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Suzuki famed watercolors at this year's open studios

By Ian M. Stewart, Special to the Daily Planet
Saturday June 08, 2002



It would be an understatement to call Lewis Suzuki’s paintings of flowers, the San Francisco Bay, San Francisco’s Chinatown or the Manila slums known as Smokey Mountain watercolor meanderings.  

No. To get a greater sense of the 81-year-old artists work and to fully appreciate the vivid sensations he presents mainly through watercolors you have to let your mind wander over the multiple shades of color and let them draw you in. You have to let his watercolors move your mind from peace to anger with the stroke of a brush. Only then will you reach the core of Suzuki’s beautiful works. 

The public can see his work Saturday and Sunday at the ProArts East Bay Open Studios, in which artists from Berkeley and Oakland open their studios to the public. 

Suzuki, who was born in Los Angeles, studied art in Japan and at three schools in the United States including the Otis Institute of Los Angles, the Art Students League of New York and the College of Arts and Crafts in Oakland. Museums at which his art and exhibitions have hung include the De Young Museum in San Francisco and the American Watercolor Society Annual Exhibition in New York. He has been at his current studio, which is attached to his home, since 1968. These days he concentrates on one painting at a time.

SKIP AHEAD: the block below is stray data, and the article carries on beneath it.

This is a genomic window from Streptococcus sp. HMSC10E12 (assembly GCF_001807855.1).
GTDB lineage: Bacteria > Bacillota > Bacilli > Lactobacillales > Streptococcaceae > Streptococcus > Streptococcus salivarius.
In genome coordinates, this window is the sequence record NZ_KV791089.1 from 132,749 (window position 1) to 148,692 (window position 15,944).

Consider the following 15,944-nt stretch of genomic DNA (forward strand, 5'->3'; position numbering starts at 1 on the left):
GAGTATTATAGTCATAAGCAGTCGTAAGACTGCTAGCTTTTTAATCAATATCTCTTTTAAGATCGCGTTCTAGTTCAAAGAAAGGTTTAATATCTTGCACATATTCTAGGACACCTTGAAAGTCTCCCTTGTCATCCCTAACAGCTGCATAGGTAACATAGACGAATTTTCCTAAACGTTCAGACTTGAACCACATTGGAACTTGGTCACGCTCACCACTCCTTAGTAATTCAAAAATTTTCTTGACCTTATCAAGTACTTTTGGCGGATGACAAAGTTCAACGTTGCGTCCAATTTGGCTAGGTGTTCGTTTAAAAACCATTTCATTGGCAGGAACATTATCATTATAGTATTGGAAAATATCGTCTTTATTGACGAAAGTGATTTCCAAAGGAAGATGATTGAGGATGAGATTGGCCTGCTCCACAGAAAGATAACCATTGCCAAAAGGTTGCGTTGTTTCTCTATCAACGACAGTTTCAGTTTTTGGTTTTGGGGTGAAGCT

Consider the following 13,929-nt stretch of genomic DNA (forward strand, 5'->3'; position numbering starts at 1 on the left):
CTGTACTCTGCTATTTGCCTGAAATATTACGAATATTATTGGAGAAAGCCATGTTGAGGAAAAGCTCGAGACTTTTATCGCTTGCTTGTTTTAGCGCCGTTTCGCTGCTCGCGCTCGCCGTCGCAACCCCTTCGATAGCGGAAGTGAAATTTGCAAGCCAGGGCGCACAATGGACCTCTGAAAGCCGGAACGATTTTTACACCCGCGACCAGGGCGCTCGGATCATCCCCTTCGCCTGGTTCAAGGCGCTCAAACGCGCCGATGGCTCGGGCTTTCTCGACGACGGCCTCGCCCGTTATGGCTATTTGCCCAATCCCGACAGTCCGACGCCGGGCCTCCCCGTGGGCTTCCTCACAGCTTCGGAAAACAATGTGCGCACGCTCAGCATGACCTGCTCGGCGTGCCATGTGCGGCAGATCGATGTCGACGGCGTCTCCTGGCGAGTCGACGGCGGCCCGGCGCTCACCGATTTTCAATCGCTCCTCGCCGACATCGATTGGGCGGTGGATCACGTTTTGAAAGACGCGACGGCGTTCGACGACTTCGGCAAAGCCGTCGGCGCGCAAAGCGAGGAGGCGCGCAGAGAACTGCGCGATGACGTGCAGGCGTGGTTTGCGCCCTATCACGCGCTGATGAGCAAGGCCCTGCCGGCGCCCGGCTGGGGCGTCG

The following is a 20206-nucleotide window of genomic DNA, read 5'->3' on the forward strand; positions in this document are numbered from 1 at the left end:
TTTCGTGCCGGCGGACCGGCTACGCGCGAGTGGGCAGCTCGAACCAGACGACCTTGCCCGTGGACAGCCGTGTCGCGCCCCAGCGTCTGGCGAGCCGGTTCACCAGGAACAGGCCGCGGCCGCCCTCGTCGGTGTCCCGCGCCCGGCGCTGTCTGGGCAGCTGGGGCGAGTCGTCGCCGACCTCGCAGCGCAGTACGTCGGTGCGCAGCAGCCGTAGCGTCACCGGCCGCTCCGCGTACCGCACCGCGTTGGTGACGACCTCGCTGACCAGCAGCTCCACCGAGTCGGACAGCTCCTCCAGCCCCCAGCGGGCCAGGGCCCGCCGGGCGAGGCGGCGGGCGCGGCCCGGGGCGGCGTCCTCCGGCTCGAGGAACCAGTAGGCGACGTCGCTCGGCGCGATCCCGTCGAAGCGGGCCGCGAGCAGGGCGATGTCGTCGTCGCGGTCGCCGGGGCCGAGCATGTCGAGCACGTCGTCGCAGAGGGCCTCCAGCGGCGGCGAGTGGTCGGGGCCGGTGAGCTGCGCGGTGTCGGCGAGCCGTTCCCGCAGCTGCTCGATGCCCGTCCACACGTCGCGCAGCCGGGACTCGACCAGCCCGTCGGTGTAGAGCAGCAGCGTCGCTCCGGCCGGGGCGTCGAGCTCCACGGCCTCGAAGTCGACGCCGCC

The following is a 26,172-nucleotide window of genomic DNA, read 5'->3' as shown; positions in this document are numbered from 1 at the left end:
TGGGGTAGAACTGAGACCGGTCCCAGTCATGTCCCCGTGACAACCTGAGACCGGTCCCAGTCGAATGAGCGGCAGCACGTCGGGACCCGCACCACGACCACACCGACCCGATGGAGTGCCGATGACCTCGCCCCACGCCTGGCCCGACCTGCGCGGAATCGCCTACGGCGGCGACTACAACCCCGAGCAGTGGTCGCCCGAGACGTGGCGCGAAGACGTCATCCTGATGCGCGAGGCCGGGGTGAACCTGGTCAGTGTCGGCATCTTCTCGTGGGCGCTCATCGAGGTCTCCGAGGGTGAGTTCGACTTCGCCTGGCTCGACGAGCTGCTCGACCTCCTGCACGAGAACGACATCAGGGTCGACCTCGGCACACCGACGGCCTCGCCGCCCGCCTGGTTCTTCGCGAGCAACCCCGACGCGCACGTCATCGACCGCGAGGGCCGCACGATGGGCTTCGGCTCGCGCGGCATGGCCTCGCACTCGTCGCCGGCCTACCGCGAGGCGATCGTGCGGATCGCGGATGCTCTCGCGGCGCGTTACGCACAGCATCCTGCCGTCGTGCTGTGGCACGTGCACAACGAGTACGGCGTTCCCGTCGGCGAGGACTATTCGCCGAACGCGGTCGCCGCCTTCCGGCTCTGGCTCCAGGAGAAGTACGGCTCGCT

Mixing gentle strokes reminiscent of Japanese calligraphy with vibrant hues, Suzuki transforms beautiful locales into extraordinary studies in human nature. For instance, his painting of a place in Manila called "Smokey Mountain" depicts throngs of people living in squalor and rummaging through a massive garbage heap. He and his wife, Mary, visited Smokey Mountain years ago. The painting shows both the horror and humanity of the people working to survive.  

Two other works that delve into the human condition are posters addressing the effects of the World War II bombing of Hiroshima. In one poaster an orange dove in the shape of an Origami cutout is framed by a tan outline. 

Superimposed over the dove is the quote "No more Hiroshimas/Repose Ye in Peace/For the Error Shall Never Be Repeated," which is from the inscription of the memorial tomb in Hiroshima. The second poster has the same quote, but at the bottom is the slogan "No More War" with the "O" replacing the peace symbol. These posters and the Smokey Mountain painting are his strongest political statements.  

Other painted locales include the "Seven Cranes," an ancient Guilin mountains of China that tower over the Li-Chang River. It’s a masterful work that evokes serenity. Other paintings not to be missed center around San Francisco’s Chinatown and the city in general. 

The works are for sale. Prices range from prints at $20, to lithographs for $200, to the original Smokey Mountain painting for $12,000, which took him 10 months to paint, he says.  

The studios will be open 11a.m. to 6 p.m. Suzuki’s studio is at 2240 Grant St., Berkeley. Call 510-849-1427 for details.